Certainly, great things can be done through an organized QDM branch, but it’s safe to say that many QDM practitioners are not part of an organized group. In the past 20 years, I’ve seen hundreds of QDM programs formed by individual landowners who chose not to organize. Many landowners in Bradford County, Pa. (in the rich natural gas region known as Marcellus Shale) have a very successful quality deer management program, without any organizational structure. They’ve been successful through selfeducation, sharing ideas, and benefiting from the Bradford County Trophy Deer and Bear Club, which was founded by farmer and avid deer hunter, Roger Kingsley. I first met Kingsley when he and several other Bradford County landowners attended our Steuben County Whitetail Group seminars in hopes of finding out more about the practice of quality deer management. 

Through the years, I’ve been intrigued by the success of the quality deer management movement in Bradford County. In discussing this with Kingsley, he said, “Many landowners here in Bradford County have seen tremendous success growing better deer by being better educated on what it takes to have a quality deer management program. Though we are not officially organized we have a great network among landowners here in the county, so we’ve been able to learn from each other.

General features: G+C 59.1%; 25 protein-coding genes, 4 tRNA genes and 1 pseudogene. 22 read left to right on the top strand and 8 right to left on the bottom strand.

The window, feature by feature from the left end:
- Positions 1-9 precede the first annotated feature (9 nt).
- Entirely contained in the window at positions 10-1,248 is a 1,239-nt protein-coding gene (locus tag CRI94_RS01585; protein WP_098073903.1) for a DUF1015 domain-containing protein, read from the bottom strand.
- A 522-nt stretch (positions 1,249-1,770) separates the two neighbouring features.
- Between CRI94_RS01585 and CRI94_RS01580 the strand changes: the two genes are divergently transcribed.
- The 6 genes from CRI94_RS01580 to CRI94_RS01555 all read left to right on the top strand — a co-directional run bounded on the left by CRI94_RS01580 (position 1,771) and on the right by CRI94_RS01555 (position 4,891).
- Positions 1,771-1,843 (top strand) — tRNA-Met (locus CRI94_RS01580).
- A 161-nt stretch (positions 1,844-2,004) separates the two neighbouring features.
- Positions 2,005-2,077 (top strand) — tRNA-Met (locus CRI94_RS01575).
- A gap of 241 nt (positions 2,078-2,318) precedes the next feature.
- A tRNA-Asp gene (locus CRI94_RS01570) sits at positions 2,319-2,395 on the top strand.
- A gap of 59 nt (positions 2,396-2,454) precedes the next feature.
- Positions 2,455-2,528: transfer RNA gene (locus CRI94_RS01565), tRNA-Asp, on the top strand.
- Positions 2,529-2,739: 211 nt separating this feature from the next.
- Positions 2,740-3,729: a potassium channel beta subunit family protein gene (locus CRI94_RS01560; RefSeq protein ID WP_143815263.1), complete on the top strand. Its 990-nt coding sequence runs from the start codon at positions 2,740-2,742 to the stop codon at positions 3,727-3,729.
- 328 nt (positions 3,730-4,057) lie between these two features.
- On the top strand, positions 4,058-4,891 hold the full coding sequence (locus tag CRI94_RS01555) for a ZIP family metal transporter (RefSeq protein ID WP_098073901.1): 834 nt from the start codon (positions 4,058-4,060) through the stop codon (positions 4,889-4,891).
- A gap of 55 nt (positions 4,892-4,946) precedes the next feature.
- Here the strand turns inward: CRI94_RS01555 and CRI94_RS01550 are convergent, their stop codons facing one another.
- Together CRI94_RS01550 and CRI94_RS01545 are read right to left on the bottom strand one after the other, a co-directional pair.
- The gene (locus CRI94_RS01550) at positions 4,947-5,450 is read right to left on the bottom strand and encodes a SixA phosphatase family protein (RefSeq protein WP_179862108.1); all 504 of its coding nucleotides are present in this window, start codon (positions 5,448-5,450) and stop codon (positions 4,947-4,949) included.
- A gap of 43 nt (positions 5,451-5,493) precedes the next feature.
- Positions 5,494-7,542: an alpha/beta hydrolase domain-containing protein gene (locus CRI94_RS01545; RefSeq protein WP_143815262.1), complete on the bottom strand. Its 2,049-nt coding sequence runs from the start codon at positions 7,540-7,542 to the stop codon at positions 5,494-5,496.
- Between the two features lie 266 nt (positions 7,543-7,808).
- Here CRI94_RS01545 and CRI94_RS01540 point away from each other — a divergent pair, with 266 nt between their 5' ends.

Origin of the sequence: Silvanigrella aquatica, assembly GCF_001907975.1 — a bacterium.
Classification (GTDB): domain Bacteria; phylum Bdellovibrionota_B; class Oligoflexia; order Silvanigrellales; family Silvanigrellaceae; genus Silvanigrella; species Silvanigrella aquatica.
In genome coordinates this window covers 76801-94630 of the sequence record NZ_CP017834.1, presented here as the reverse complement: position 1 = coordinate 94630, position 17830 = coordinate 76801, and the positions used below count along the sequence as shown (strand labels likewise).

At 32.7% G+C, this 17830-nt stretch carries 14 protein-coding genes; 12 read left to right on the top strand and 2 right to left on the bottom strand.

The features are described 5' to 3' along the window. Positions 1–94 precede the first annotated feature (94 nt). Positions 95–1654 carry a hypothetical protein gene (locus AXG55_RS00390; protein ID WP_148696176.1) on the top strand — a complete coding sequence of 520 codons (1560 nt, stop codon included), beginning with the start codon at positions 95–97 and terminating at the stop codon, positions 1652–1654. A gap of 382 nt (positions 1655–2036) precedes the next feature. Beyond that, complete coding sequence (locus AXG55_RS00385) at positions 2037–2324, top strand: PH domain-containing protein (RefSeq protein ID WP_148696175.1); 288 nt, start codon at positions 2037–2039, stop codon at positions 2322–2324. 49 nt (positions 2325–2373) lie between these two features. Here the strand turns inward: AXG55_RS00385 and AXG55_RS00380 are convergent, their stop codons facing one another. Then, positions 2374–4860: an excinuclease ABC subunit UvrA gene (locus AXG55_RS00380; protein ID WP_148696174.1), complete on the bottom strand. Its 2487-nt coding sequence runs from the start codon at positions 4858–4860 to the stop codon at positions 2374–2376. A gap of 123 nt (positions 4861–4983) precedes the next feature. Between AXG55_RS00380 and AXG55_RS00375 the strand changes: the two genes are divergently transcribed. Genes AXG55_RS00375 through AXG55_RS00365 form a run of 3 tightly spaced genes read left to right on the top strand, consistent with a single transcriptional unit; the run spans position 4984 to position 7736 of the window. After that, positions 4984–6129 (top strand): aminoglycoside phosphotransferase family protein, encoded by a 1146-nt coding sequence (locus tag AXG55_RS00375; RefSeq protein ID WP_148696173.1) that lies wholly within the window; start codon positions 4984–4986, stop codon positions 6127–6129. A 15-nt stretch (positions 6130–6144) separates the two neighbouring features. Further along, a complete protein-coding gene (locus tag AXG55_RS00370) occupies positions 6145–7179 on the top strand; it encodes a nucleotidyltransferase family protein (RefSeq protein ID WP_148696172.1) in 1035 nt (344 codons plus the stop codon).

“The Bradford County Trophy Deer and Bear Club does not go out of its way to promote quality deer management, but I feel it has an indirect impact on the QDM movement in the county because of what the club does to encourage sound wildlife management. One way we do it is by having an annual banquet to honor the trophies that have been harvested in the county. Showcasing the quality of animals harvested here has influenced many landowners to manage their property for better wildlife. So, I’d have to say that what the club does has had a significant impact on the QDM philosophy.” 

The success my immediate area has had growing better deer is a direct result of the Steuben County Quality Whitetail Group. The information the group disseminated got the ball rolling and kept the fire lit for more than 20 years. It birthed numerous small QDM co-ops here in my part of New York State, including our farm and three surrounding properties. Together the four farms encompass about 750 acres. Though all of us manage our land a little differently, we all strive to have better deer, habitat and hunting. The bottom line is that success never happens in a vacuum. It’s a process. We’ve been able to do it in part by the information Whitetail News provides, other media dedicated to quality deer management, and the cooperative that got us started. 

Keys to Cooperative QDM

1. Be organized: Failing to plan is a plan to fail. So before forming a QDM cooperative set goals.
2. Think long term: Rome wasn’t built in a day. It’s important not to hurry the process. Win the public’s trust with facts, results, and a heavy dose of kindness.
3. Keep the fire lit: Keep QDM and its virtues before the public by hosting seminars, field days, etc.
4. Set a good example: “More is caught than is taught.” Setting a good example for fellow hunters can be far more convincing than lecturing them on whitetail management.
5. Don’t be pushy: Never try to force the QDM concept on people. By breaking down the concept and presenting it in bite-size pieces, you’ll be more successful.
6. Love your neighbor: To have a successful cooperative requires getting along with neighboring landowners. Treat them like you want to be treated.
7. Share ideas: Education is power. Sharing what works for you will help to sell the QDM concept with interested parties.